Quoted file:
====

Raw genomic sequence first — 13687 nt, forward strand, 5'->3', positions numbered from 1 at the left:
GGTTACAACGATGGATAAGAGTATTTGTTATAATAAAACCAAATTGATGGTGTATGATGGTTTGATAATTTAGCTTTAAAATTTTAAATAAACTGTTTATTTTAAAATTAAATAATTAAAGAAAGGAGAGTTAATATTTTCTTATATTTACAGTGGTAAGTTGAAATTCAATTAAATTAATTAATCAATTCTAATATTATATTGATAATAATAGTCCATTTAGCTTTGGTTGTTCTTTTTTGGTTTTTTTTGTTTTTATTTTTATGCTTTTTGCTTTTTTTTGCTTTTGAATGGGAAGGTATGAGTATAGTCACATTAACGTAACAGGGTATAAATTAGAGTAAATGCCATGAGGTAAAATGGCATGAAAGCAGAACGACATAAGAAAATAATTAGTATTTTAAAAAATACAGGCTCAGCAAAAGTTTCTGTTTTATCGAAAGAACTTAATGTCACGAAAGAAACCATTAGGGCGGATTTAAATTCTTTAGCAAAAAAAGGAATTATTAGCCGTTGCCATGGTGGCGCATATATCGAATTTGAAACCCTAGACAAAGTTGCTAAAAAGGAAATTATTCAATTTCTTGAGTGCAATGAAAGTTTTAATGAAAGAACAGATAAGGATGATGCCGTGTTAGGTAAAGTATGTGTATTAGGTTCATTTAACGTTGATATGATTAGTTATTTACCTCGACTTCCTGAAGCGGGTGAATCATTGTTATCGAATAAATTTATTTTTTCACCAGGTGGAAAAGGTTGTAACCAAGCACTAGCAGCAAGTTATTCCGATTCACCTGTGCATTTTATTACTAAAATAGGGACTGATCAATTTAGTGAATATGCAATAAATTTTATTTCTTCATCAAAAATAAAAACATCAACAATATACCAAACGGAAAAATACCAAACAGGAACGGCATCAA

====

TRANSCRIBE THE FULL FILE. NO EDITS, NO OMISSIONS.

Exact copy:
Raw genomic sequence first — 13687 nt, forward strand, 5'->3', positions numbered from 1 at the left:
GGTTACAACGATGGATAAGAGTATTTGTTATAATAAAACCAAATTGATGGTGTATGATGGTTTGATAATTTAGCTTTAAAATTTTAAATAAACTGTTTATTTTAAAATTAAATAATTAAAGAAAGGAGAGTTAATATTTTCTTATATTTACAGTGGTAAGTTGAAATTCAATTAAATTAATTAATCAATTCTAATATTATATTGATAATAATAGTCCATTTAGCTTTGGTTGTTCTTTTTTGGTTTTTTTTGTTTTTATTTTTATGCTTTTTGCTTTTTTTTGCTTTTGAATGGGAAGGTATGAGTATAGTCACATTAACGTAACAGGGTATAAATTAGAGTAAATGCCATGAGGTAAAATGGCATGAAAGCAGAACGACATAAGAAAATAATTAGTATTTTAAAAAATACAGGCTCAGCAAAAGTTTCTGTTTTATCGAAAGAACTTAATGTCACGAAAGAAACCATTAGGGCGGATTTAAATTCTTTAGCAAAAAAAGGAATTATTAGCCGTTGCCATGGTGGCGCATATATCGAATTTGAAACCCTAGACAAAGTTGCTAAAAAGGAAATTATTCAATTTCTTGAGTGCAATGAAAGTTTTAATGAAAGAACAGATAAGGATGATGCCGTGTTAGGTAAAGTATGTGTATTAGGTTCATTTAACGTTGATATGATTAGTTATTTACCTCGACTTCCTGAAGCGGGTGAATCATTGTTATCGAATAAATTTATTTTTTCACCAGGTGGAAAAGGTTGTAACCAAGCACTAGCAGCAAGTTATTCCGATTCACCTGTGCATTTTATTACTAAAATAGGGACTGATCAATTTAGTGAATATGCAATAAATTTTATTTCTTCATCAAAAATAAAAACATCAACAATATACCAAACGGAAAAATACCAAACAGGAACGGCATCAA